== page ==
Small business issues did well in 2014 Legislature
Friday, May 2, 2014
Posted by: Jerry Bustamante
The Arizona Legislature said sine die at 1:46 a.m., April 24th
and, after a sixteen-hour workday, concluding the regular session for
this year. Many of us who closely follow the state Legislature thought
that this might have been the first year in recent memory for lawmakers
to complete the business of the state in 100 days or less. They missed
it by one day.
They left a pretty significant piece of work undone: What to do
about protecting the children of Arizona. As a result, the Legislature
will reconvene for a special session sometime in May and focus
exclusively on creating a new agency to replace Arizona’s failed Child
With the exception of some turbulent days and
SB1062, the religious freedom bill that turned America against Arizona
for about a week, this year’s legislative session pretty much transpired
as expected. We expected a short legislative session given that it’s an
election year and members of both political parties were eager to get
the business of the state done and start campaigning.
We also expected the children of Arizona to be a
major issue after it was revealed in November that CPS closed roughly
6,000 cases of child abuse without investigation.
We also expected the budget to be a major issue
of debate now that our state’s economy is on the mend and some lawmakers
were anxious to restore funding to their state programs/agencies of
Now that the session is over, it’s a good time to
assess how Arizona businesses will be impacted be affected by the more
than 220 bills signed into law. I am pleased to report that Arizona
businesses can claim victory on a solid session and have much to
celebrate. Let me share with you some of the highlights.
Gov. Brewer’s moratorium on new regulations –
Regulatory burdens increase the cost of doing business in Arizona and
also discourage innovation and job creation. Each year, business groups
like the Arizona Small Business Association play a lot of defense at the
state capitol by killing bills that would increase regulations on
Arizona businesses. Despite pressure from different groups, Brewer held
strong and maintained her moratorium on new regulations, and we thank
her for her leadership.
Common Core was kept on track – Despite how many
people feel about Common Core, it is the new initiative that Arizona has
adopted that outlines what K-12 students should know at the end of each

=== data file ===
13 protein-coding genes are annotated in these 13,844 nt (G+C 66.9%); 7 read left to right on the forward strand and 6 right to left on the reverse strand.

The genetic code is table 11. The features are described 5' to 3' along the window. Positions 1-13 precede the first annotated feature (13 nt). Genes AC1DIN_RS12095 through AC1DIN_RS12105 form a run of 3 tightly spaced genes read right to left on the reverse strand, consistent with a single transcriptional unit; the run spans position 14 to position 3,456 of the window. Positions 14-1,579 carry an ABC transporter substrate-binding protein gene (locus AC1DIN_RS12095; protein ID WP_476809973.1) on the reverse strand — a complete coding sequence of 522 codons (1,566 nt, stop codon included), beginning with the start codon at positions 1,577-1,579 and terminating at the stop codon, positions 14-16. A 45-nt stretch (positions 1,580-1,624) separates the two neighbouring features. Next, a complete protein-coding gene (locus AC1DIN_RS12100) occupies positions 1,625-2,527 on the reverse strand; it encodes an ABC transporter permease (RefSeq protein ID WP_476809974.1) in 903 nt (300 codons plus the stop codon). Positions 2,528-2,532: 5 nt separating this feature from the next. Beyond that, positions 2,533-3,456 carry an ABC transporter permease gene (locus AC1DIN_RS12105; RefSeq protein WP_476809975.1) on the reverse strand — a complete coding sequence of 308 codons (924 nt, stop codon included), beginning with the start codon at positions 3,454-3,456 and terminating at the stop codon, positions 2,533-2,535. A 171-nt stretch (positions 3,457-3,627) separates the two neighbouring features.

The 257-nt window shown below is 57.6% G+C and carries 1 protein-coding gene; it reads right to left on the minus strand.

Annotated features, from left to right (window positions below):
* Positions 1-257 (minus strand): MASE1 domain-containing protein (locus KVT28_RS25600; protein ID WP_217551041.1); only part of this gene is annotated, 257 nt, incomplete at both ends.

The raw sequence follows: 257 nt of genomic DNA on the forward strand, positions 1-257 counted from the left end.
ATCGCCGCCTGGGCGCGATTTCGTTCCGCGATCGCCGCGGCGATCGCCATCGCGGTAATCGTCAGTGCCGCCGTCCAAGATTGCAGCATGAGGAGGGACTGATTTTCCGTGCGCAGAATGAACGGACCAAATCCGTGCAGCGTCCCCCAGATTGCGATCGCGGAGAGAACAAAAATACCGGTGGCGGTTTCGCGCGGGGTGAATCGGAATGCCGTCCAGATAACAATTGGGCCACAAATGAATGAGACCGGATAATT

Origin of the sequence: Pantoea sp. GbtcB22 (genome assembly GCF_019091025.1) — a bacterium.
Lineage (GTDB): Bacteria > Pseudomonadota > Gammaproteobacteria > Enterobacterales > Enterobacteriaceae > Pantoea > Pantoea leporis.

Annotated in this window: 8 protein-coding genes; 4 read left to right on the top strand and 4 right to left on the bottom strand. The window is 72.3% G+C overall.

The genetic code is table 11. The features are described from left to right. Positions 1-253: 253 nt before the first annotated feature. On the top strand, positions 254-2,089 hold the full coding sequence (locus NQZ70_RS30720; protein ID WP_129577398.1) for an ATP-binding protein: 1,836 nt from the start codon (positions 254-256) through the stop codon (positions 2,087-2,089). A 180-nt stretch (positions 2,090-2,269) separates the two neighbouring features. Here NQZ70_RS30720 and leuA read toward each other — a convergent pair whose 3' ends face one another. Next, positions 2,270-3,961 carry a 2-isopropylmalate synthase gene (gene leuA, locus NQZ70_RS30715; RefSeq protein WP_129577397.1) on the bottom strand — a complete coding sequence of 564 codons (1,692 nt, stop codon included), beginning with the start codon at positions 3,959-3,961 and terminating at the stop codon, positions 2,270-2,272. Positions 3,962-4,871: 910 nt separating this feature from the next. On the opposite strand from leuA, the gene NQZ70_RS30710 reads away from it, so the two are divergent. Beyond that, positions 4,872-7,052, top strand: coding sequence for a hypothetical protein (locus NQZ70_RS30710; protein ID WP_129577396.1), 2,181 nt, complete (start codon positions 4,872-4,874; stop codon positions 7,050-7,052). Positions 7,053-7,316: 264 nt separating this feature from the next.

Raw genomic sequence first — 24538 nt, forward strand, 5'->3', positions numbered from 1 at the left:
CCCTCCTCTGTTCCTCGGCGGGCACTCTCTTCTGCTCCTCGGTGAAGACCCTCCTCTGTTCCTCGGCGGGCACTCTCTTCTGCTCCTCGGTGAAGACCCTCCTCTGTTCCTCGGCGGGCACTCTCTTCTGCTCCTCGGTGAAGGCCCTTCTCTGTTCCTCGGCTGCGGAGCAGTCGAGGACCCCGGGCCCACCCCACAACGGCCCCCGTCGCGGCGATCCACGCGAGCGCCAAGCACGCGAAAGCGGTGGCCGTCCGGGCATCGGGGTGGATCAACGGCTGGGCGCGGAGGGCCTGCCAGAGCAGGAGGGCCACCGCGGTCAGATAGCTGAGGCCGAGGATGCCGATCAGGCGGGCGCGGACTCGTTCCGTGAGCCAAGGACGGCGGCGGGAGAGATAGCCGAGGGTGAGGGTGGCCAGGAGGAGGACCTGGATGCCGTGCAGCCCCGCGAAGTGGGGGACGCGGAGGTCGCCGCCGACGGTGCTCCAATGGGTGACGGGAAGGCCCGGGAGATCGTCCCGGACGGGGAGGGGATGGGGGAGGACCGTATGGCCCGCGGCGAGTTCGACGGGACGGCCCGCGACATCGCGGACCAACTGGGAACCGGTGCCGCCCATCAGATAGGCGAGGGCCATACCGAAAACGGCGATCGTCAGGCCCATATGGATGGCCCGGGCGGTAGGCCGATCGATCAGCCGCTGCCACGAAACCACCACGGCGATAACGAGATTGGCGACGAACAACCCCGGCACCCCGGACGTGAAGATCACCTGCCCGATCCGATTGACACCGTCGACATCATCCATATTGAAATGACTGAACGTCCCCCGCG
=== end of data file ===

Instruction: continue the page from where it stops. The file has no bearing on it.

grade level. Common Core stayed on track this year, and the Legislature
decided to fund the implementation of a student-level tracking system
to better understand what is succeeding in our K-12 educations system.
Reduced reporting requirements for small business
tax payers – Small businesses in Arizona that collect as little as
$2,000 annually in transaction privilege tax are required to file a
report and pay taxes on a monthly basis. The passage of HB2288 will
reduce that requirement to quarterly for businesses that collect between
$2,000 and $8,000 annually in TPT, and annually for those that collect
less than $2,000.
More state agencies can now operate like servicearizona.com – When was the last time you went to the MVD to renew your vehicle license plate? I can’t remember either, thanks to servicearizona.com,
which I believe is the best service that the state delivers. The
passage of HB2404 will now allow any state agency to use a “third party
electronic service provider” to conduct their business. This new law
will allow state agencies to operate more efficiently by using online
resources, resulting in less paper and fewer visits to agency offices.
Large manufacturers will find Arizona more
attractive – Attracting the Tesla’s of the world and retaining existing
manufacturers like Raytheon and Intel is not easy. The passage of
SB1413, the biggest economic development bill of the year, will exempt
large manufacturers in Arizona from paying taxes on the electricity they
consume in their manufacturing process. Arizona is one of the last
states to do away with this tax.
On behalf of the Arizona Small Business
Association and our 10,000-plus small business members across the state,
I wish to thank our state lawmakers for a successful legislative
session. Arizona’s economy continues to improve and the good public
policy developed this year at the state capitol will continue to fuel
our recovery and growth.
Jerry Bustamante is the ASBA vice president
for public policy and Southern Arizona. His column appears monthly in
Inside Tucson Business.